Diversity in Publishing Industry

ALA Top Ten Most Frequently Challenged Books, Censorship, Diversity, General Interest

by Kristin Pekoll

I’ve been looking forward to the results from the Lee & Low Diversity in Publishing survey for a while. The results include responses from 8 review journals and 34 publishers of all sizes from across North America. Last year’s Top 10 Most Frequently Challenged Books exposed an often ignored theme in the results. EIGHT out of the TOP TEN books included themes, characters, or authors of diversity. There are so many questions and suspicions about WHY these books are challenged.


And like the results from American Library Association’s Top Ten Lists, I look at the results of Lee & Low’s diversity survey and ask questions about the books getting published and the books not getting published. Because how can we have intellectual freedom if there are ideas and perspectives blocked by gatekeepers. The foundation of ALA is the Library Bill of Rights. When I was presenting at the Tennessee Library Association conference, their theme was “A Place for Everyone at the Table”. It embraces the Library Bill of Rights and every opinion and idea that may be different or controversial. Are we hearing all points of view? from all people?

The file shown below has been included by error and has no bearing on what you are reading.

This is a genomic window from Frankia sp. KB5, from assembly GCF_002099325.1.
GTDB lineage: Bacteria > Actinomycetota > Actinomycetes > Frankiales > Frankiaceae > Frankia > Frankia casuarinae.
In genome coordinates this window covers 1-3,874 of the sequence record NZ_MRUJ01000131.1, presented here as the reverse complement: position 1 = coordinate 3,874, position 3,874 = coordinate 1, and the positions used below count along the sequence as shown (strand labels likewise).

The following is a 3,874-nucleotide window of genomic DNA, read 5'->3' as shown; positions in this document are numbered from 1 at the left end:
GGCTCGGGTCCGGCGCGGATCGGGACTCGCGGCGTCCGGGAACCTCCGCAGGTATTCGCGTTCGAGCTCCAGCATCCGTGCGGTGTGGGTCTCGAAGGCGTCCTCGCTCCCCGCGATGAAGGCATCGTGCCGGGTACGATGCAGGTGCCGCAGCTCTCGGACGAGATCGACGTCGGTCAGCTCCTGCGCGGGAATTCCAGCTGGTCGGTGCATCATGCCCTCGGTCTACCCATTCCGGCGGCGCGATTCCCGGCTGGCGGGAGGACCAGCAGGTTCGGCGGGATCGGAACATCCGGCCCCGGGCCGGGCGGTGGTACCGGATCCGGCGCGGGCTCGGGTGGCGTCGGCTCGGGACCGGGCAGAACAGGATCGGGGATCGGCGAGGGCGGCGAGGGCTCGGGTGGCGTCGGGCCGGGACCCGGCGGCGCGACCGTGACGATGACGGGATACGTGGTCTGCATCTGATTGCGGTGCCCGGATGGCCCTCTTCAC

And we circle back to the Lee & Low Diversity in Publishing survey. It’s so great to have this information in our hands as we move forward to write, publish, collect, and protect diverse points of view.

“We believed in the power of hard numbers to illuminate a problem that can otherwise be dismissed or swept under the rug. We felt that having hard numbers released publicly would help publishers take ownership of the problem and increase accountability.”

I particularly appreciated the last paragraph:

“Publishing is not alone when it comes to having a lack of diversity problem. All media, including film, television, and theater, are having similar conversations about diversity. It is plain to see that our society as a whole has a problem. We believe we are at a crucial time right now. We all have to decide if the country in which we live is better off if we conduct our lives separately or together. The diversity problem is not the responsibility of diverse people to solve. It is a problem for everyone to solve. Now that the Diversity Baseline Survey is completed, the real work toward changing the status quo begins. It is not going to be easy. Knowing where we stand and establishing a baseline was the first step. Knowing the baseline numbers gives us a way to measure progress going forward, but only our actions can change things for the better.”

What actions can we take?

By preserving students’ freedom to explore diverse ideas, we help them develop into thoughtful citizens who are individuals capable of independent thought.

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